To show that the mutator phenotype induced by Fhit loss (modeled in Figure 10) could also underlie preneoplastic changes in vivo, we examined carcinogen-induced alterations in -/- vs +/+ mouse livers. DMBA has been shown to cause preneoplastic changes in the liver of exposed mice as early as 4 wks after treatment: the mutation frequency after DMBA treatment was threefold higher in Gadd45a-null liver compared with wild-type liver ; authors concluded that lack of basal and DMBA-induced Gadd45a may result in enhanced tumorigenesis because of decreased DNA repair and increased mutation frequency, contributed by the genomic instability and loss of normal growth control in cells from Gadd45a-null mice.
We believe that our exome sequencing data for the kidney cell DNAs and DNA of livers of DMBA exposed mice can be similarly interpreted: the livers of the -/- mice with and without DMBA showed increased numbers of exome mutations relative to the WT counterpart mouse livers. Interestingly, many of the -/- exome sequences showed clustered mutations, ie several mutations clustered in numerous individual genes as illustrated in Figure S5. This type of clustered mutations and mutation ‘showers’ have recently been shown to be functionally linked with cancer development through the action of APOBEC (apolipoprotein B mRNA-editing enzyme, catalytic polypeptide-like) cytidine deaminases [34,35], especially APOBEC3B. The mouse genome includes only one APOBEC family member gene, APOBEC3 and we do not yet know if it is involved in development of these mutation clusters.
The main purpose of this study was to support the hypothesis that the Fhit loss-induced genome instability promotes, under selective conditions, the expansion of Fhit-deficient clones and the attendant mutations. The in vitro studies of the MEF and kidney cell lines provide evidence that Fhit-deficient cells have selective proliferative and survival advantages and the analysis of exome sequence alterations of the kidney cell and DMBA exposed liver tissue DNAs of Fhit-deficient mice showed enhanced mutation frequencies.
Negrini et al  suggested a temporal order by which the sporadic cancer hallmarks are acquired with deregulation of growth-regulating genes as the initiating event. In their model this would lead to DNA damage and DNA replication stress, which, in turn, would lead to genomic instability and selective pressure for TP53 inactivation. Then loss of p53 function would allow evasion of cell death, while the genomic instability would provide a fertile ground for additional mutations.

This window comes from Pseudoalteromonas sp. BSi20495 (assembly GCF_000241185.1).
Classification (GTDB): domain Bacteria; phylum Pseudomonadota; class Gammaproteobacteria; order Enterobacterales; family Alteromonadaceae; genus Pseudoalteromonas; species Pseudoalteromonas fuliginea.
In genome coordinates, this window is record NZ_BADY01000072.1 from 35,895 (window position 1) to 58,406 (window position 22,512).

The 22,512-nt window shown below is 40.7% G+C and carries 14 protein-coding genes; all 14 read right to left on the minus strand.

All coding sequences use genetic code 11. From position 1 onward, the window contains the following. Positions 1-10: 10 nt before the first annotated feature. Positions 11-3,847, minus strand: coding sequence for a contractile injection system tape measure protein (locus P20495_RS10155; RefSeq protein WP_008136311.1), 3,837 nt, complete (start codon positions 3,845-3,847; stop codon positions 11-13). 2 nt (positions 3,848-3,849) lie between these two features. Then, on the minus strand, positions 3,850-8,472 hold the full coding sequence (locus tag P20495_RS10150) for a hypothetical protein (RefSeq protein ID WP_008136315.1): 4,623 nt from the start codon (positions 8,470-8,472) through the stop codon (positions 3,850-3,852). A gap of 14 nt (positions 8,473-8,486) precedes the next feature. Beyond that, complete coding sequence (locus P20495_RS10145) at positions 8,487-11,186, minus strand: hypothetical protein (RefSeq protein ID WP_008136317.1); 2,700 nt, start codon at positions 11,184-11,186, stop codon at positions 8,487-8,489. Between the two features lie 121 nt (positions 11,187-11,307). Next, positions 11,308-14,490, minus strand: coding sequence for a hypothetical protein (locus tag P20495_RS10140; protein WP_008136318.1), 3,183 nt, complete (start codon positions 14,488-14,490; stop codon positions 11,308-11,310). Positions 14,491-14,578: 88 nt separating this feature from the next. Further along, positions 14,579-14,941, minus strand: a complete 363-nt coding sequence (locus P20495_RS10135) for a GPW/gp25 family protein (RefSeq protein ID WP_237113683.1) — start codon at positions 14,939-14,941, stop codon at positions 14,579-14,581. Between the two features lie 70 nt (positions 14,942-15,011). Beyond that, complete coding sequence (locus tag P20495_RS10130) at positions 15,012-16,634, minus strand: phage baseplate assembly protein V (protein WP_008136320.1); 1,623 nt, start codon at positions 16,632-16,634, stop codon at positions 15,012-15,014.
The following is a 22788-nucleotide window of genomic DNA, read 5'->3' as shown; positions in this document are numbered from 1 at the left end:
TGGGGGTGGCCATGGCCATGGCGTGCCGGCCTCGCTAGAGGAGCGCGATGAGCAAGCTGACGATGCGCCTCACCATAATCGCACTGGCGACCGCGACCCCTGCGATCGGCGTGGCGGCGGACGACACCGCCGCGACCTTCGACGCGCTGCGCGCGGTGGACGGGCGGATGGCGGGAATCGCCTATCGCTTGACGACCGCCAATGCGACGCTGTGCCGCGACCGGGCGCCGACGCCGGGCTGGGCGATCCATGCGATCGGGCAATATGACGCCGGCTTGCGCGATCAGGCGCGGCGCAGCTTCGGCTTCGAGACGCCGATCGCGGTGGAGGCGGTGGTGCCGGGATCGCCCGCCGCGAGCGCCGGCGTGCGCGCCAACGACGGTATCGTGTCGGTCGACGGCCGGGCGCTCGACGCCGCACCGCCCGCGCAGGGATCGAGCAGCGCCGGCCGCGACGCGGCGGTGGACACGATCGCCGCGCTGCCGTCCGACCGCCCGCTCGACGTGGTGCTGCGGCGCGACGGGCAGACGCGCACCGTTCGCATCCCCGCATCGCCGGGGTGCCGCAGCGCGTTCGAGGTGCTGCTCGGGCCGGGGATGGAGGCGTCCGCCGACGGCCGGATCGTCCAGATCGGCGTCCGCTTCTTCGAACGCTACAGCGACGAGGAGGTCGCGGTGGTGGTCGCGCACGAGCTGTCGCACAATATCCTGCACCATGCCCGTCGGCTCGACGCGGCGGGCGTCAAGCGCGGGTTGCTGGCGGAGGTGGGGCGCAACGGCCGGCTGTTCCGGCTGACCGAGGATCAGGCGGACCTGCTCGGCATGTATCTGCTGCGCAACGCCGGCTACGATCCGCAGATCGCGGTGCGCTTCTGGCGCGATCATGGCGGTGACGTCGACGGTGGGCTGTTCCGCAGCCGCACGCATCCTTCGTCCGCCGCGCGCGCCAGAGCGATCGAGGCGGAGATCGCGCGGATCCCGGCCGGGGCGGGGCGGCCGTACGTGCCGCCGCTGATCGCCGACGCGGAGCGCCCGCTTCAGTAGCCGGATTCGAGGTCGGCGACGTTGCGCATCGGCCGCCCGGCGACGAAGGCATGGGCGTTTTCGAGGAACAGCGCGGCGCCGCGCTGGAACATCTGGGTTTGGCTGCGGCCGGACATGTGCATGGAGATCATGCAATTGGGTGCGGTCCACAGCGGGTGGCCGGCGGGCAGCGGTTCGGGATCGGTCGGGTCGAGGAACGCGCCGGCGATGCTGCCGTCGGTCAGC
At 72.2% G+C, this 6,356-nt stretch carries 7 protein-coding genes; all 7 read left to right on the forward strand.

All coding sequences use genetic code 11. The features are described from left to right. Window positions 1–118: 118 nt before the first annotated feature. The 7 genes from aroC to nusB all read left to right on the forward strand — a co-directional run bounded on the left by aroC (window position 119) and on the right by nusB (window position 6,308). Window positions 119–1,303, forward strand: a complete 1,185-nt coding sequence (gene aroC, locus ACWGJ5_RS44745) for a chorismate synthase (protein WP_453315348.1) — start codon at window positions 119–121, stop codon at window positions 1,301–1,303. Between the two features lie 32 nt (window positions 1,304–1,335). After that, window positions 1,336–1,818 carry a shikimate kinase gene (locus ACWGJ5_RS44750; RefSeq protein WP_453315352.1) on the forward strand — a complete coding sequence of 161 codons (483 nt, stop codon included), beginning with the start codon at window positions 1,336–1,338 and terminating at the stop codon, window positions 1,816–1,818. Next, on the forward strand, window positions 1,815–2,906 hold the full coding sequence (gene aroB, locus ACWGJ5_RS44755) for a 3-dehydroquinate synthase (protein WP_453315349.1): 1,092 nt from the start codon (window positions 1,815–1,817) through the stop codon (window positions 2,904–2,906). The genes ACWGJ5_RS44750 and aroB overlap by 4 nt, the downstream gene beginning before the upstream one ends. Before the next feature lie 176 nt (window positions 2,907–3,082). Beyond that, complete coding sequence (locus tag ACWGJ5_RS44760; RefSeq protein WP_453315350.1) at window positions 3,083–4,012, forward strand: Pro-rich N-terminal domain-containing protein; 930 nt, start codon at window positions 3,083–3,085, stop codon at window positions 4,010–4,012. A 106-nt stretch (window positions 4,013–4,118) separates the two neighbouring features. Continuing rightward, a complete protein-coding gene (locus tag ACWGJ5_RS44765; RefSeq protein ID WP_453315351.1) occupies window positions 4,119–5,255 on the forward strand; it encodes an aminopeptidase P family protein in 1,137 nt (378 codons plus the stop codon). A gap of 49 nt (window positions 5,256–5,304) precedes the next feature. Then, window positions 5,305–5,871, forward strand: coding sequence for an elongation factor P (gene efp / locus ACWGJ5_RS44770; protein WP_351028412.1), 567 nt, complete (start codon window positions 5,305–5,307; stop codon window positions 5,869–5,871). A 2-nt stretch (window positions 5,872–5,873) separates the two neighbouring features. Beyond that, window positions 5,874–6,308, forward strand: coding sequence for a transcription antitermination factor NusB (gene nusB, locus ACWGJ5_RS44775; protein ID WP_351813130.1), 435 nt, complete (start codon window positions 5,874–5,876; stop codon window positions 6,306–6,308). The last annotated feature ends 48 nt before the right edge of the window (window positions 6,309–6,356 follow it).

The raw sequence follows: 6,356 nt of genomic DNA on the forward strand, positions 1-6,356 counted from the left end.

The results of our current study suggest that, as in hereditary cancers and as modeled in Figure 10, genome instability in sporadic cancers often occurs first due to replication stress at fragile regions, followed by inactivation of Fhit, that provides continued mild genome instability, followed by the other events as in hereditary cancers.
When the Fhit knockout mouse model was first developed and characterized, there were two noteworthy but unexplained features early in the study and another that was noted while tallying spontaneous tumors in mice between 1 and 2 years of age: first it was clear that carcinogen treatment induced many-fold more upper gastrointestinal tumors in Fhit-/- than in WT mice; secondly, some Fhit-/- mice on the mixed 129XB6 background spontaneously developed Muir-Torre-like sebaceous tumors , that had formerly been known to occur in mismatch repair-deficient cancers. The sebaceous tumors can now be explained by the absence of the Fhit caretaker function  in the -/- mice and it is likely that the exquisite sensitivity to carcinogen induction of tumors is also due, in part, to loss of this function. The third feature, a relatively high rate of systemic, lethal infections among the -/- mice might  also be due to global genome instability if it causes mistakes in immunoglobulin or T-cell receptor rearrangements, an hypothesis not yet explored.
Morphology of Fhit+/+ and Fhit-/- kidney-derived cell clones. (A) Representative micrographs of fixed, crystal biored stained cell lines cloned from +/+ and -/- kidney cells. (B) Immunoblots for Fhit and GAPDH expression levels in each Fhit+/+ cloned cell line.
Clonogenicity and microscopic observation of DMBA-treated kidney cells at early and late passage. (A) Colonies formed by +/+ and -/- mouse kidney cells (P10 and P21). (B, C) Photographs of +/+ and -/- mouse kidney cells before and 3 days after 20 µM DMBA treatment for 24 h (B, P10; C, P21). The cells were examined by light and phase-contrast microscopy after Senescence ß-gal staining.
Fhit-/- MEF cells at late passage show decreased sensitivity to apoptosis. Photographs of MEF+/+ 3 and -/- 5 cells (P31) before and 3 days after 20 µM DMBA treatment for 24 h.